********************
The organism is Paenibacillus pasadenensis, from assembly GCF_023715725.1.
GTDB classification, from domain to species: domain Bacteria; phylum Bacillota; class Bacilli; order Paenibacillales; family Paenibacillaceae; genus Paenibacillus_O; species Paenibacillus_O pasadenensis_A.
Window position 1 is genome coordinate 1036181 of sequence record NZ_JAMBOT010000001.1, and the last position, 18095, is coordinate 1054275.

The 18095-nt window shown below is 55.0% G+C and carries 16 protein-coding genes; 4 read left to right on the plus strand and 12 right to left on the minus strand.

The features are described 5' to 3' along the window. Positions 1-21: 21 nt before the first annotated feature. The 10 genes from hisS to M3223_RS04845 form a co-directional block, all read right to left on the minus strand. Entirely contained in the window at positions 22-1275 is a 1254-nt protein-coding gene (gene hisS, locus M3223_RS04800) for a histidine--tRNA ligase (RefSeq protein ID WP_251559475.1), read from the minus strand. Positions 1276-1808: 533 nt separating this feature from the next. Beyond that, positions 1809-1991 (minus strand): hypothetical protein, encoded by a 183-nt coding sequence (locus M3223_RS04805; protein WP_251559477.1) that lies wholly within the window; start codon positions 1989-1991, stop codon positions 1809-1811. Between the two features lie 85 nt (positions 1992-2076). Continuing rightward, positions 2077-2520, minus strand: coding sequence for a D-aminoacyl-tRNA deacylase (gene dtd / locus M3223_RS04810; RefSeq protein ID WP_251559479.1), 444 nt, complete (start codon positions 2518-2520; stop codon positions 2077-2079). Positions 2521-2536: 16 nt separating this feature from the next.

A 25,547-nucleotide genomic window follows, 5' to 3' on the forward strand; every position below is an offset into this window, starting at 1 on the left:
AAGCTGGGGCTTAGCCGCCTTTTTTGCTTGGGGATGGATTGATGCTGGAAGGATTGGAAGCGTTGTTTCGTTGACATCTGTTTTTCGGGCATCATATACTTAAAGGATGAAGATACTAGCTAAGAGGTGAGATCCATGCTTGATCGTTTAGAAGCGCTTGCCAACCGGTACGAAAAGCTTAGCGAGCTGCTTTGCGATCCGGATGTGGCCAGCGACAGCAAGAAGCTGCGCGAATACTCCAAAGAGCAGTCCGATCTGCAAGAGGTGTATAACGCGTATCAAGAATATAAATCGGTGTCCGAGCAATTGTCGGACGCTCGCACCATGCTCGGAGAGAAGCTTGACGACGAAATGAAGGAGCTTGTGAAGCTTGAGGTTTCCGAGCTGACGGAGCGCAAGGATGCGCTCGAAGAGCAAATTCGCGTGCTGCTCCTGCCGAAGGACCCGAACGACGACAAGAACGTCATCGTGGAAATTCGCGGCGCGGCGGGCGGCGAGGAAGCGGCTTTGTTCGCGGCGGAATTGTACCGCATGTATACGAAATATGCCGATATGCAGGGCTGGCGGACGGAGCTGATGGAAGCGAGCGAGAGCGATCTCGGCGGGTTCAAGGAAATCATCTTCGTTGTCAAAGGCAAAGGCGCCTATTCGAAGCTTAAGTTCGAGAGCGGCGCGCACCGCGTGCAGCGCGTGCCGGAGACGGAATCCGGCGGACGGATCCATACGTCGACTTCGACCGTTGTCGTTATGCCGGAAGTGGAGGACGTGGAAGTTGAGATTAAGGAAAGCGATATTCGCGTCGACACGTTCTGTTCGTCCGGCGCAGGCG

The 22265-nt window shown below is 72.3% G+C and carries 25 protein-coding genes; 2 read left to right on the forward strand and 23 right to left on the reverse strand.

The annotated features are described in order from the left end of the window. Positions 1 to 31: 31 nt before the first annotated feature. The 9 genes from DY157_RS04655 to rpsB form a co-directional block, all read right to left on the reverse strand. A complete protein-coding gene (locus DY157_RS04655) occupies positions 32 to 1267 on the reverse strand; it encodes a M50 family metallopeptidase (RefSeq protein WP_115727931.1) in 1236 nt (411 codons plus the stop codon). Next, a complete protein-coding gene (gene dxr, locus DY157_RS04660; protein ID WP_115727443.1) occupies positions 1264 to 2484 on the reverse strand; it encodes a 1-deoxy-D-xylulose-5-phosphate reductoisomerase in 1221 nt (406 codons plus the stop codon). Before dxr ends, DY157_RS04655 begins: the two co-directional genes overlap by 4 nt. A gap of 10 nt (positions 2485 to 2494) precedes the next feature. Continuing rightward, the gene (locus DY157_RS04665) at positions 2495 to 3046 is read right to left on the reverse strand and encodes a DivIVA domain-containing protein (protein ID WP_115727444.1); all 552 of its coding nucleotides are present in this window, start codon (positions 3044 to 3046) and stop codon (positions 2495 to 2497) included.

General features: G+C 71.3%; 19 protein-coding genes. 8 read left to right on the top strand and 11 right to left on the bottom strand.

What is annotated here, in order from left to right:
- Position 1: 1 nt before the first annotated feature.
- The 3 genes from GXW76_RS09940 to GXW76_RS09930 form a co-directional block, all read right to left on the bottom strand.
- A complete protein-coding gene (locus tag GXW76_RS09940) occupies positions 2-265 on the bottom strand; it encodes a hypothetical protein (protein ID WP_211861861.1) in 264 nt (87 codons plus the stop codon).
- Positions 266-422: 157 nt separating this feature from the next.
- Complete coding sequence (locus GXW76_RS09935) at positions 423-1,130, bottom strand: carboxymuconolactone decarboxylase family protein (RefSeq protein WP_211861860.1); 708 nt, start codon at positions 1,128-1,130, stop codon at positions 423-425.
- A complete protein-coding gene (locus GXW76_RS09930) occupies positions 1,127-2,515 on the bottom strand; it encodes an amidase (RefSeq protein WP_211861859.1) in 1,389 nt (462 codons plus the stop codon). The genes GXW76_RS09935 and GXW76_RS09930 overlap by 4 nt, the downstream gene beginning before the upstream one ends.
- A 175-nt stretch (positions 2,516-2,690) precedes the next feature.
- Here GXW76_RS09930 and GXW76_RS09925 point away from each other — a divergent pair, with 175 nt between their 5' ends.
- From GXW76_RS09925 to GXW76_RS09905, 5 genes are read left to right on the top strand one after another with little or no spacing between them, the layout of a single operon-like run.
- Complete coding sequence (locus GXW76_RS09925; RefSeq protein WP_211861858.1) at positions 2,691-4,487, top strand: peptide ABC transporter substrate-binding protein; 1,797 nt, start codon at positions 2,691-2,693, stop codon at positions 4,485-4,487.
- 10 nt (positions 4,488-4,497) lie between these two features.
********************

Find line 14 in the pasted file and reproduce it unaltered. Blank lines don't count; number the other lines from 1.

- A complete protein-coding gene (locus tag GXW76_RS09940) occupies positions 2-265 on the bottom strand; it encodes a hypothetical protein (protein ID WP_211861861.1) in 264 nt (87 codons plus the stop codon).